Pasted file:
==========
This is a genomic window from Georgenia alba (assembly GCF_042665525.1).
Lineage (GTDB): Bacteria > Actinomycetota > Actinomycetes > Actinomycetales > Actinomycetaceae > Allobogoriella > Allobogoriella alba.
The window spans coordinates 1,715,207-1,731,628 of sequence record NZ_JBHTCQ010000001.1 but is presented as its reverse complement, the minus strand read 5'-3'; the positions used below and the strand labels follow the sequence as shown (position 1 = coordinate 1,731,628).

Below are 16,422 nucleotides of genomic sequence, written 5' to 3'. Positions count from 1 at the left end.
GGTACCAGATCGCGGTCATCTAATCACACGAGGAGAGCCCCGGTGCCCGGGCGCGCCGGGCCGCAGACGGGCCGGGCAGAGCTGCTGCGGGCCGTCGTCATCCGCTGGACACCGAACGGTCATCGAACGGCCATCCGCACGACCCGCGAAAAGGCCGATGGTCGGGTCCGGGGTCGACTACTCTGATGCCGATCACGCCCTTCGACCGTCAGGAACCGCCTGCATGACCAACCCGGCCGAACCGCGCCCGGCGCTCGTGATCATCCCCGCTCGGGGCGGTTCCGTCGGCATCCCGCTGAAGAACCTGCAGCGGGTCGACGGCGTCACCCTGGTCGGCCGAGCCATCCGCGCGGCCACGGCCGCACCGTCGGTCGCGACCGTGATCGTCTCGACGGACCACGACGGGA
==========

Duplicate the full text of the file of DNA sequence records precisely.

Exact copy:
This is a genomic window from Georgenia alba (assembly GCF_042665525.1).
Lineage (GTDB): Bacteria > Actinomycetota > Actinomycetes > Actinomycetales > Actinomycetaceae > Allobogoriella > Allobogoriella alba.
The window spans coordinates 1,715,207-1,731,628 of sequence record NZ_JBHTCQ010000001.1 but is presented as its reverse complement, the minus strand read 5'-3'; the positions used below and the strand labels follow the sequence as shown (position 1 = coordinate 1,731,628).

Below are 16,422 nucleotides of genomic sequence, written 5' to 3'. Positions count from 1 at the left end.
GGTACCAGATCGCGGTCATCTAATCACACGAGGAGAGCCCCGGTGCCCGGGCGCGCCGGGCCGCAGACGGGCCGGGCAGAGCTGCTGCGGGCCGTCGTCATCCGCTGGACACCGAACGGTCATCGAACGGCCATCCGCACGACCCGCGAAAAGGCCGATGGTCGGGTCCGGGGTCGACTACTCTGATGCCGATCACGCCCTTCGACCGTCAGGAACCGCCTGCATGACCAACCCGGCCGAACCGCGCCCGGCGCTCGTGATCATCCCCGCTCGGGGCGGTTCCGTCGGCATCCCGCTGAAGAACCTGCAGCGGGTCGACGGCGTCACCCTGGTCGGCCGAGCCATCCGCGCGGCCACGGCCGCACCGTCGGTCGCGACCGTGATCGTCTCGACGGACCACGACGGGA